Interior Designer may be Carrie Riley’s official job title,  but a more cherished job title recently came with the adoption of her son Cadyn. “Adoption is a rollercoaster ride of an emotional journey,” Riley says. “You cannot anticipate winning; you cannot control anything.” For a self-described control freak, the situation was more than a little stressful. “I’ve controlled things my whole life,” she says, “and this was the one thing that was completely out of my hands, which was very hard for me to swallow.” Not knowing which direction things were going to go for her and husband Jason, the nursery was literally the only thing that Riley had control over in the unpredictable process—a life-size blank canvas in the upstairs of her house, where she could find solace and regain control. “Designing is what I love and what I do for a living, so the design really derived from a passionate point of perfection,” she says. “Jason thinks I’m OCD crazy, but he let me have this passion project.” 

PHOTOS BY RYAN GAMMA.

Four white dressers later (they weren’t the right white), four mattresses shipped and returned (they weren’t good enough), all new upholstery re-covered a footstool to perfectly match the armchair glider, custom black-out window treatments and multiple coats of soft gray wall paint. Later, Riley was finally ready to become a mom, on her own accord. Embracing an arbitrary theme and neutral color scheme—not yet knowing whether they’d be adopting a boy or a girl—she blended her unorthodox introduction to motherhood with an unorthodox, modern nursery nook. With a cool, calming sea of pearly greys, Riley shied away from traditional colored affairs of gender-dominated hues. “I don’t need it to scream super blue for me to know what or who it is, dominated by a color,” she says. “I wanted the absence of it.” The powdery shades of soothing gray tones are accentuated even more as Riley layered the monochromatic color scheme with a darker, grounding pewter for the flooring, different patterned pillows and the undulating 3D texture of the back wall, imbedded with cantilevered shelves to hold the floating lanterns. And there’s a story behind those Pottery Barn lanterns. “It was a very long and dark and deep process to go through.” Riley says of the adoption process. “But the soft lights created an ambiance that gave us that glimmer of hope.” Inside each lantern is a candle on a timer—a timer set to the moment Riley got the call and Cadyn was matched—igniting every day, like hope, as she waited. “They would kick on when I got home from work,” she says, “and symbolized a light at the end of a tunnel.”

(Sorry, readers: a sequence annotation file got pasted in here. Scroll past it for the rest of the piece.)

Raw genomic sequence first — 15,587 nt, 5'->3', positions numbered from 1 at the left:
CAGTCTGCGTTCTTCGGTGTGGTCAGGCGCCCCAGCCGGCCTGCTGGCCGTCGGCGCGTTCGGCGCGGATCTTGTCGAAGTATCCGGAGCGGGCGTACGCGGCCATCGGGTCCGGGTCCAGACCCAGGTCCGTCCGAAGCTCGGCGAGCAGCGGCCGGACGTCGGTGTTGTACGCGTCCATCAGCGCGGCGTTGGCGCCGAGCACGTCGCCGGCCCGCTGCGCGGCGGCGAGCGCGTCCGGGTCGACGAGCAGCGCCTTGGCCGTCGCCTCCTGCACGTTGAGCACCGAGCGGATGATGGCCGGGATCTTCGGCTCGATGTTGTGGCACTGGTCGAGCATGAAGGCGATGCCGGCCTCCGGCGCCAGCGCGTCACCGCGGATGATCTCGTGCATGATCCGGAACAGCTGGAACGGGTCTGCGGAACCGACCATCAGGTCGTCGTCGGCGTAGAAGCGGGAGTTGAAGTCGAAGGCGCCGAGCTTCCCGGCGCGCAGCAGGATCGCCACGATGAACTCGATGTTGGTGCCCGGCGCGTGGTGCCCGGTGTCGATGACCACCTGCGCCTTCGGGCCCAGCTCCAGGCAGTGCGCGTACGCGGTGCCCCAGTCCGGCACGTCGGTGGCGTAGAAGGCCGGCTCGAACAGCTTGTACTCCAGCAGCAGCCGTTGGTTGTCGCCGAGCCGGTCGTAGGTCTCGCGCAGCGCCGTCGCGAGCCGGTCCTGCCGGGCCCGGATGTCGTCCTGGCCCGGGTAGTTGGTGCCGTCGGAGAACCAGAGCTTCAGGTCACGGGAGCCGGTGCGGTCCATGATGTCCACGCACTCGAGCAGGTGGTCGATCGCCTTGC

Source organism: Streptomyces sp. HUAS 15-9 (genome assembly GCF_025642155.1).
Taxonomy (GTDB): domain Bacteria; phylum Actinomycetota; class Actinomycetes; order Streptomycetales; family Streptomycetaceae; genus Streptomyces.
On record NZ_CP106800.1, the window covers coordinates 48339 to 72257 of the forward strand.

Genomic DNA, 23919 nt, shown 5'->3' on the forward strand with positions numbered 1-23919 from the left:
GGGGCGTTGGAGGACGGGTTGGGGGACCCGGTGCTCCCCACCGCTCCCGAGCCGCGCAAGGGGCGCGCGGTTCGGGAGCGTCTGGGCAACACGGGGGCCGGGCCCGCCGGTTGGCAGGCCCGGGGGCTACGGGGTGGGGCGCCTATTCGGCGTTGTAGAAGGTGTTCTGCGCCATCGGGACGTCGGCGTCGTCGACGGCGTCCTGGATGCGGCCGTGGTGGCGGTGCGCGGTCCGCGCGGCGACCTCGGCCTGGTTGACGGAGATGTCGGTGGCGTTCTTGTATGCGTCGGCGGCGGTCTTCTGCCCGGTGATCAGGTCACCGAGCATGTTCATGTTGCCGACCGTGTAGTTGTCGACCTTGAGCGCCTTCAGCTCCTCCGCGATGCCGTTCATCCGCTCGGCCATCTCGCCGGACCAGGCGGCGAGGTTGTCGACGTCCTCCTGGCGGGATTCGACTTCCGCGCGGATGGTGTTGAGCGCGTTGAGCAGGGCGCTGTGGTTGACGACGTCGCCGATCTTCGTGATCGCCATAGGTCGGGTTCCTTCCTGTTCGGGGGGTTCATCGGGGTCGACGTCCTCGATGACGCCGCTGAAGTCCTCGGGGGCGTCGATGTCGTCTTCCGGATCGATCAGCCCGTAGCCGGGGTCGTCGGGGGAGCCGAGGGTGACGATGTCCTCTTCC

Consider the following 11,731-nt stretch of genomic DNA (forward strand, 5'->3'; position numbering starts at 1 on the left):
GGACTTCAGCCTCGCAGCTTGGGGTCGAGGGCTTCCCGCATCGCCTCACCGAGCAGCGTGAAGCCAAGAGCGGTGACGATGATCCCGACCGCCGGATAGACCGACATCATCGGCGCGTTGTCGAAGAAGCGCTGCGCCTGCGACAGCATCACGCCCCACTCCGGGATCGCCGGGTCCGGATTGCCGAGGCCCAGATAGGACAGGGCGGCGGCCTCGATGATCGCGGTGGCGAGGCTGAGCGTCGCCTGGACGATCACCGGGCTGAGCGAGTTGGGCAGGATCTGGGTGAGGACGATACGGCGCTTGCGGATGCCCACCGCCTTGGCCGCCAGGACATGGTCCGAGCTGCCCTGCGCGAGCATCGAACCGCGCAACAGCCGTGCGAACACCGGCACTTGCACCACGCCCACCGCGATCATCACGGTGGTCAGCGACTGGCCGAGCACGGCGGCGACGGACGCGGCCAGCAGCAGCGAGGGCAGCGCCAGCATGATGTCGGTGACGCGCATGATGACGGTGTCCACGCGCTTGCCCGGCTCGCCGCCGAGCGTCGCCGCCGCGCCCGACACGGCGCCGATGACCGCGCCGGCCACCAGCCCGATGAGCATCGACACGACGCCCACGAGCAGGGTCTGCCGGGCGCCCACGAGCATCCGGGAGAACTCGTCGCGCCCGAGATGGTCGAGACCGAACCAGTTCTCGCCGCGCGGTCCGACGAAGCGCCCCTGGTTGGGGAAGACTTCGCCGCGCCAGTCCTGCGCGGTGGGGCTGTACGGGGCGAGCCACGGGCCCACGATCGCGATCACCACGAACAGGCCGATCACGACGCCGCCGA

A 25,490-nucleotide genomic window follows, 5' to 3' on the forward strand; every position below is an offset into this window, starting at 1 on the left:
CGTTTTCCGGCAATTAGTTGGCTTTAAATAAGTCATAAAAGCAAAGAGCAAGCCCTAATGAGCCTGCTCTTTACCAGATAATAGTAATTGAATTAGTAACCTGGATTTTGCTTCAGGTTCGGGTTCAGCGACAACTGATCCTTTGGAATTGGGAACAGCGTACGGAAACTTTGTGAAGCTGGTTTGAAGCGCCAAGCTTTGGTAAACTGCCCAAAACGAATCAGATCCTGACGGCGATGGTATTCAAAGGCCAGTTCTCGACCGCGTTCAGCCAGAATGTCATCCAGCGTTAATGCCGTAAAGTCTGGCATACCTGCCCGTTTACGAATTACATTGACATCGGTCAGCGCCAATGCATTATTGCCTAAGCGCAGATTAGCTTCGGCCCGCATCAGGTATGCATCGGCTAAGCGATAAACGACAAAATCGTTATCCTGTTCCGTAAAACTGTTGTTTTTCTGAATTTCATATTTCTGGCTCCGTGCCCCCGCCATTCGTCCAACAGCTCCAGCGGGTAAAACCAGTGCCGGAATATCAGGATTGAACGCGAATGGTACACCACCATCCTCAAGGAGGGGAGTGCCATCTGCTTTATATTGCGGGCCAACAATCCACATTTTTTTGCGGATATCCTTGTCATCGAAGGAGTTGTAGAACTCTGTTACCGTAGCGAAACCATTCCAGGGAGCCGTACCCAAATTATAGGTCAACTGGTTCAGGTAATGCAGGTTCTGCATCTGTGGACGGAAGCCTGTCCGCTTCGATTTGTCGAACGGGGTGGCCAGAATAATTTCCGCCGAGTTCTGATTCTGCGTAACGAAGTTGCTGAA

While a toddler now, Cadyn’s tranquil alcove captures a timeless and mature aesthetic to last a handful of birthdays. When the day comes to exchange sleepful naps in his crib for a big boy bed, Riley’s prepared to evolve with the times and relinquish control (sort of). “I want him to have a little bit of design directive, you know, guided by Mommy of course,” she quips. “He could be five and into action heroes and want to put those on the shelves instead. And when he gets even older, maybe he’ll have sports trophies or academic awards he wants to highlight on the wall—that’ll be for him to decide.” But for now, she’s enjoying bedtime stories of Dr. Seuss on the plush polar rug. Even when Cadyn’s waking at 1:30am crying because his teeth hurt and Carrie drags her feet to the room. “Even though you’re like, ‘for the love of God’,” she says, “You go in and he just wants to hold you. I look at him, and the lanterns, and just melt. You think, ‘This is where I asked to be, and I’m finally here’. So I take it all in.”  

PHOTOS BY RYAN GAMMA.